The truth about Capital Gains and Taxes in Switzerland

By Baptiste Wicht | Updated: | Investing, Switzerland

(Disclosure: Some of the links below may be affiliate links)

When you invest in the stock market, you expect to get capital gains. But you do not want to lose your hard-earned capital to taxes, right? So, Swiss investors need to know how Switzerland taxes capital gains.

Capital gains are something that many people do not understand correctly. And this is especially true when it comes to Capital Gains Taxes. I have received many questions regarding how Switzerland taxes capital gains. I am specifically talking about capital gains and the stock market.

So I decided it was time to dedicate an entire article to Capital Gains and Switzerland taxes them. It is not a very difficult subject. But it is an essential subject!

Hopefully, this will help more people understand how this works! Fortunately, we have a country where we can avoid taxes on capital gains, but the rules are unclear.

Capital Gains in the Stock Market

Capital Gains are the gains you make when you sell stocks at a price higher than the amount at which you have bought them.

For instance, you purchased ten ETF shares at 100 USD and sold them at 200 USD. As a result, you have realized 1000 USD capital gains (10 shares times 100 USD gain per share) in this example.

Capital gains are based on the appreciation of value. And they are only counted when you sell. So if you have not sold yet, you could say that you have some unrealized capital gains. But we are focus on realized (sold) capital gains.

In this article, I mainly talk about stocks. But the same rules apply to bonds. There is no difference in capital gains between stocks and bonds.

Capital gains do not only apply to the stock market. They also apply to everything that appreciates. The other important area is real estate. In theory, you could even have capital gains when you sell anything at a higher price than when you bought. However, for this article’s sake, we will focus on capital gains in the stock market.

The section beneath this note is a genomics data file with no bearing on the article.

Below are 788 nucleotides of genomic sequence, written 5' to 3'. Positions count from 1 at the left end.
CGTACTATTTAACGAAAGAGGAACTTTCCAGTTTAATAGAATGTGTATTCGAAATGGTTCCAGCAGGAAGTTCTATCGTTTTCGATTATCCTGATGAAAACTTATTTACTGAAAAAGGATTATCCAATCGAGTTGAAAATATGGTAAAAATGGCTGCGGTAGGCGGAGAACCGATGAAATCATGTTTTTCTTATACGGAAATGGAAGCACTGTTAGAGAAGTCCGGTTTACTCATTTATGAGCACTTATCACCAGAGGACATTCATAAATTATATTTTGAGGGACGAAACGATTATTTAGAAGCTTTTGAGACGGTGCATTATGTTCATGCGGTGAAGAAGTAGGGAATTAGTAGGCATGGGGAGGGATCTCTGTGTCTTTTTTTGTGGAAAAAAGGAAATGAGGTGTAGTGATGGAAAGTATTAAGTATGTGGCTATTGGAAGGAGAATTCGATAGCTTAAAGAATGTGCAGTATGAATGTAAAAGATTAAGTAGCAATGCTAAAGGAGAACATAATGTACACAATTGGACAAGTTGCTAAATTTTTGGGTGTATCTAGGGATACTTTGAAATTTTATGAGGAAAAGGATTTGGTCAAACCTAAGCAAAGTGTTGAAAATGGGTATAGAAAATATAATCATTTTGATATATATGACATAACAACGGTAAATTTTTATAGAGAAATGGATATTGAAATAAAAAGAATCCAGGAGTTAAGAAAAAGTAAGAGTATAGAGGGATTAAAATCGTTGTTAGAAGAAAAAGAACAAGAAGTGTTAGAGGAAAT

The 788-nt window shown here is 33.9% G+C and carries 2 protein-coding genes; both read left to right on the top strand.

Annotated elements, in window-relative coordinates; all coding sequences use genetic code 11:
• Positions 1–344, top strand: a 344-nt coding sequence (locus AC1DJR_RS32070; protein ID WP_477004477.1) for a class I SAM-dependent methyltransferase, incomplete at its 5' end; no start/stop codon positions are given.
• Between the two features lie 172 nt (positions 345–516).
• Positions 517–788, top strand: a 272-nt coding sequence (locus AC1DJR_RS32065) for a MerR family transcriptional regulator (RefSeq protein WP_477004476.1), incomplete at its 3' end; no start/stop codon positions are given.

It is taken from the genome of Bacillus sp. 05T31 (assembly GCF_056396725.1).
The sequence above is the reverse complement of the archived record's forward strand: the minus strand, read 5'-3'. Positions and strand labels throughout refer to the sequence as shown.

Capital Gains Tax

Most countries have taxes on capital gains. So it means you need to consider this tax when you invest.

However, in Switzerland, capital gains are generally tax-free. Investing in the stock market fin stocks or ETFs is very efficient. You can double your money without paying taxes on it.

This appreciation will still increase your wealth tax. But it means that income through capital gains is one of the only forms of income that will not be taxed twice in Switzerland.

Not having to pay taxes on capital gains can make it much easier to retire early in Switzerland. Most countries will tax your capital gains. And in some countries, capital gains tax is very high. For instance, in France, you will pay a third of your capital gains as taxes! In Russia, you would pay 20% in taxes. But in our great country, you will generally pay 0% in capital gains tax!

You can read more about this on the official website of Switzerland. The website states that gains in the value of privately owned shares and bonds are tax-free as long as the investor is not classified as a professional investor.

Indeed, I said that capital gains are generally not taxed in Switzerland. Indeed, by default, they are tax-free. But if you qualify as a professional investor, you must pay a tax on your capital gains (counted as income). In that case, your capital gains will be added to your taxable income and taxed.

Professional Investor status